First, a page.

Joe Beaver

On top of tough, on top of determined, Joe Beaver possesses a rare talent for doing it best - over and over.
American Cowboy Picture

At 42, and with eight world titles to his name, Beaver is at the top of his game.

As the professional rodeo world readies to roll into the 49th annual Wrangler National Finals Rodeo, December 6 to 15 in Las Vegas, someone will be noticeably absent. His name is Joe Beaver, but in Vegas he’s just as well-known as “Joe Fabulous.” In 1985—the year ProRodeo’s Super Bowl moved to the Thomas and Mack Center—then young gun Beaver made a huge splash in the sport. That season’s Professional Rodeo Cowboys Association Tie-Down Roping and Overall Rookie of the Year won his first of eight world championships. He’s since banked eight world titles— five in tie-down roping and three world all-around championships—and last December won more than any other NFR contestant to capture the 2006 NFR all-around crown. Between the tiedown roping and team roping events, Beaver has 22 finals qualifications under his belt. Is it any wonder they call the Thomas and Mack “The House That Joe Built”?

The guy is flat amazing. He’s won more than any other cowboy in the history of professional rodeo, with PRCA career earnings of $2,872,454. Beaver is taking an injury-forced timeout in 2007 after having hip surgery the week after last year’s NFR. Think about this: In a field of 20-something studs, Beaver—who just turned 42— placed in seven of the 10 tie-down roping rounds. He and his team roping partner, 21-year-old Cole Bigbee, placed in half the rounds in that event. Beaver basically dominated a field of guys half his age—gimping along with the handicap of a serious hip injury all the way. It’s a pretty devastating blow to have to bow out for a year after winning the all-around at the ultimate cowboy contest. No one loves life—or winning— more than Joe Beaver. Losing his dad and mentor, Walter, last fall did nothing but boost Beaver’s lifelong passion for going all out all day, every day.

“If you look at the guys who’ve won a lot throughout rodeo history—Jim Shoulders, Harry Tompkins, Larry Mahan, Phil Lyne, Ty Murray—they all have that extra edge,” said Beaver, who’s also extremely handy as a rodeo commentator in the broadcast booth when he’s out hurt. “It’s that inside killer instinct that just comes to the top when you have to be your best. I think you’re born with it. God gives it to you and says, ‘Here. If you’re tough enough and smart enough to use it, and you’re strong enough to use it when times are tough, it’s all yours.’ In the end, it comes out. And you never lose it. It’s an extra spark inside you that kicks out.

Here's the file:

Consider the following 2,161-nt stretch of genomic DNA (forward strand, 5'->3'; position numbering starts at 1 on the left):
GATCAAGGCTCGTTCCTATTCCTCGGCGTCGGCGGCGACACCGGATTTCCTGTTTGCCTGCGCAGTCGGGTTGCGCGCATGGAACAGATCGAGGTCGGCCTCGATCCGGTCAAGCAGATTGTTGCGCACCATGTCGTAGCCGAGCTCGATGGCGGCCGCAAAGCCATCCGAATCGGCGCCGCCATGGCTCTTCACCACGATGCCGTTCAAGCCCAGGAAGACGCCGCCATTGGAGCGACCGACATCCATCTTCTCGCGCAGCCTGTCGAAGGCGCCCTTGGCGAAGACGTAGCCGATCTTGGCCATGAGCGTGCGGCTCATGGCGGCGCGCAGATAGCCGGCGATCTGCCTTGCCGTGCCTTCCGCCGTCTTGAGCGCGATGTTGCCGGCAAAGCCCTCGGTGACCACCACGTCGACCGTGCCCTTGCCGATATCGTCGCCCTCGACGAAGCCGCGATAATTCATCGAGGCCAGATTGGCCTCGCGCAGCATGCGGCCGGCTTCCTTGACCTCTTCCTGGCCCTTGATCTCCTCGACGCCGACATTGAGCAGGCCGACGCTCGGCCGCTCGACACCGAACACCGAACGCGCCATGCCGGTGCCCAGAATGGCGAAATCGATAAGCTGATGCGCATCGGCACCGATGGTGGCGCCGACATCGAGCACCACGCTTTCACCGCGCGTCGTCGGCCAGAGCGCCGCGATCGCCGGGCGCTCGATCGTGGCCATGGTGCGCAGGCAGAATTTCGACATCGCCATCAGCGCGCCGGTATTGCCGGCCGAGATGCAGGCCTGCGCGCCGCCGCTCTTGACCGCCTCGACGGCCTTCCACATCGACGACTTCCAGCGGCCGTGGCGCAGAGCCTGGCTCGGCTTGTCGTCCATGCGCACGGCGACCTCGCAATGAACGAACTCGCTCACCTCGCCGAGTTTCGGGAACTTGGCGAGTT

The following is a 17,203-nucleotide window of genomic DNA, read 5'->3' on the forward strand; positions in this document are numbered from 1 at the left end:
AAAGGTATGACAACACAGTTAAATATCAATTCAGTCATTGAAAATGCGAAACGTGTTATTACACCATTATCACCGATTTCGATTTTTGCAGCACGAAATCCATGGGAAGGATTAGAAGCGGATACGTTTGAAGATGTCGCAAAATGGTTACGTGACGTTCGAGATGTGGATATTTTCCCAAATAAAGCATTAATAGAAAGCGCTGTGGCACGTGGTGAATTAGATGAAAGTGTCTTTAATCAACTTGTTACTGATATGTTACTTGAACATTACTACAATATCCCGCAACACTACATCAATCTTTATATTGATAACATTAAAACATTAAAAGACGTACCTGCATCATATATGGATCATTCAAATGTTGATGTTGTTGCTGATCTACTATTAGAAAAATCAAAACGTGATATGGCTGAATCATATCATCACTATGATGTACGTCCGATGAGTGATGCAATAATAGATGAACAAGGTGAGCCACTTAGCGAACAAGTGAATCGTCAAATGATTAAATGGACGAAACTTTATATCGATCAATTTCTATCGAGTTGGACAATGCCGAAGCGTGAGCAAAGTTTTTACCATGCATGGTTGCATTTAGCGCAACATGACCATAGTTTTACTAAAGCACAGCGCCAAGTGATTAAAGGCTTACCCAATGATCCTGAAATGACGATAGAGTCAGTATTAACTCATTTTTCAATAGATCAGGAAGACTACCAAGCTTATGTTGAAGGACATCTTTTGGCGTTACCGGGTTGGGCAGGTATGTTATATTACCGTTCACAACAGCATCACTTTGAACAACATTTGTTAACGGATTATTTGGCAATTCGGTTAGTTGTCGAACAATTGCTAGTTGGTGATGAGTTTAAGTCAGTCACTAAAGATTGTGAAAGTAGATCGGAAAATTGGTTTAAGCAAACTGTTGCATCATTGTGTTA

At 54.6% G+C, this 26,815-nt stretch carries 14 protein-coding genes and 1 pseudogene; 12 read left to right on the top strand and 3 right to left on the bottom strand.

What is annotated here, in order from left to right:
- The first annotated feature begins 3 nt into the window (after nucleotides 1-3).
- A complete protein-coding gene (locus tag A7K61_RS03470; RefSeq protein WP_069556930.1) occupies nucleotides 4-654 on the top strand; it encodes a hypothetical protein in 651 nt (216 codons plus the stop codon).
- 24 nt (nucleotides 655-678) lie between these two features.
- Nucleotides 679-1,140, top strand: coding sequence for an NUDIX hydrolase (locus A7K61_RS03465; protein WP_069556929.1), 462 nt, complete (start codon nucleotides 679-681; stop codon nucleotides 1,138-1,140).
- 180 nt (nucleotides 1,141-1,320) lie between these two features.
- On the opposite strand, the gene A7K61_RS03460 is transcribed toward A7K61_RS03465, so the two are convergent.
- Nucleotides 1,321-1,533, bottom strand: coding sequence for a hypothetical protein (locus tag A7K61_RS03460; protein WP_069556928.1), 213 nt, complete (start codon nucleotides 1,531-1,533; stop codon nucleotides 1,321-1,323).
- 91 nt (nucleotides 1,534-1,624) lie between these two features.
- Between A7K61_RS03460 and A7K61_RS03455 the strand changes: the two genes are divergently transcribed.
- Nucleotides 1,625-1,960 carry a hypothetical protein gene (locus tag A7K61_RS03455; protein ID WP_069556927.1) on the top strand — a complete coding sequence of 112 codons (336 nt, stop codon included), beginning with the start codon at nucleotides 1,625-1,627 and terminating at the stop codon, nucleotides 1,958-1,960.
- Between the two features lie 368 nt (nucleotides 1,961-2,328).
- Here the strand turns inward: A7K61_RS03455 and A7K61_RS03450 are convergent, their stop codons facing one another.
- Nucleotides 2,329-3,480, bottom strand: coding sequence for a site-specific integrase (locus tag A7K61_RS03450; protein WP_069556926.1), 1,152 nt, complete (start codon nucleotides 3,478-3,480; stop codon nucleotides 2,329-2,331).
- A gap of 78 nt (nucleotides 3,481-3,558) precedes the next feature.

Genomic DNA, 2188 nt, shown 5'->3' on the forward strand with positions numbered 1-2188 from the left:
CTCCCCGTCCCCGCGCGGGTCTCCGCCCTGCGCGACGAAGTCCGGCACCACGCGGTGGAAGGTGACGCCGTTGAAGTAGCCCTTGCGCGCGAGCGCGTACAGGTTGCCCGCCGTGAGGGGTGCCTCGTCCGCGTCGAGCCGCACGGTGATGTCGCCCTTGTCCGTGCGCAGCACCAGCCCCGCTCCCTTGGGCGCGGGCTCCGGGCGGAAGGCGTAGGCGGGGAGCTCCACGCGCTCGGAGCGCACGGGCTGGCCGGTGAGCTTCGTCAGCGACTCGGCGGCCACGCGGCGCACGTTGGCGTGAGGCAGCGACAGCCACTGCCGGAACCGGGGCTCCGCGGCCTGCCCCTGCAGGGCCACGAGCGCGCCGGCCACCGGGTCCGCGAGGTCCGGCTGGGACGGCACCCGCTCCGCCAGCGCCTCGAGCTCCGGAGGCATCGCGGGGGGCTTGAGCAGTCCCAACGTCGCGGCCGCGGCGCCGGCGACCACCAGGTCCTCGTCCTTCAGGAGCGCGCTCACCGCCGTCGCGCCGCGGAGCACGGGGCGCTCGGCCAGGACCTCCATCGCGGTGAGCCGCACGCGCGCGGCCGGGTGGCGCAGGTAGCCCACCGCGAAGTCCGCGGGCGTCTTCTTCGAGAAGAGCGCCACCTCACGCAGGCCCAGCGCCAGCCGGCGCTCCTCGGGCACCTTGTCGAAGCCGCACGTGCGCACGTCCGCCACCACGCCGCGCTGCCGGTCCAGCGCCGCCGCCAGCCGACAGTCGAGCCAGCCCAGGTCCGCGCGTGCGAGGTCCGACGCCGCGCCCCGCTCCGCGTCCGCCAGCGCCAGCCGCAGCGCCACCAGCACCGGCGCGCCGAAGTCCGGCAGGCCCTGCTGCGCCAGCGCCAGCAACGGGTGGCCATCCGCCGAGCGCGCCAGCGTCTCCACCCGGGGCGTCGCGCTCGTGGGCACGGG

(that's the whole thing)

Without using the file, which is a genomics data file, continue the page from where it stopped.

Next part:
“The drive that keeps me going is that special spark that certain people are hit with. I’m not saying we’re special. But we do have a different view.

It’s just in you. It’s what makes you get out there and work hard. Until it fizzles out, I don’t think you can fight it. But I think you have to be smart enough not to override it when it’s over. When that spark fizzles and it goes, you need to be smart enough to say it’s time to step down.” ProRodeo Hall of Famer Beaver’s got gold buckles in each of the last three decades, and there are more glory days ahead.

“I’ve got a gift,” the Huntsville, Texan, states gratefully. “If you’re lucky enough to have a gift, you should use it until it no longer benefits you or your sport. I’m not done. And until the day comes that I can’t compete at the very top level, you can bet your butt I’ll be out there practicing and trying as hard as is humanly possible. Nobody loves to rope more than me.”

“If you’re lucky enough to have a gift, you should use it until it no longer benefits you or your sport. I’m not done. And until the day comes that I can’t compete at the very top level, you can bet your butt I’ll be out there practicing and trying as hard as is humanly possible. Nobody loves to rope more than me.” - Joe Beaver

American Cowboy Picture

Beaver and team roping partner Cole Bigbee put the spin on their team roping run at the ’06 NFR.

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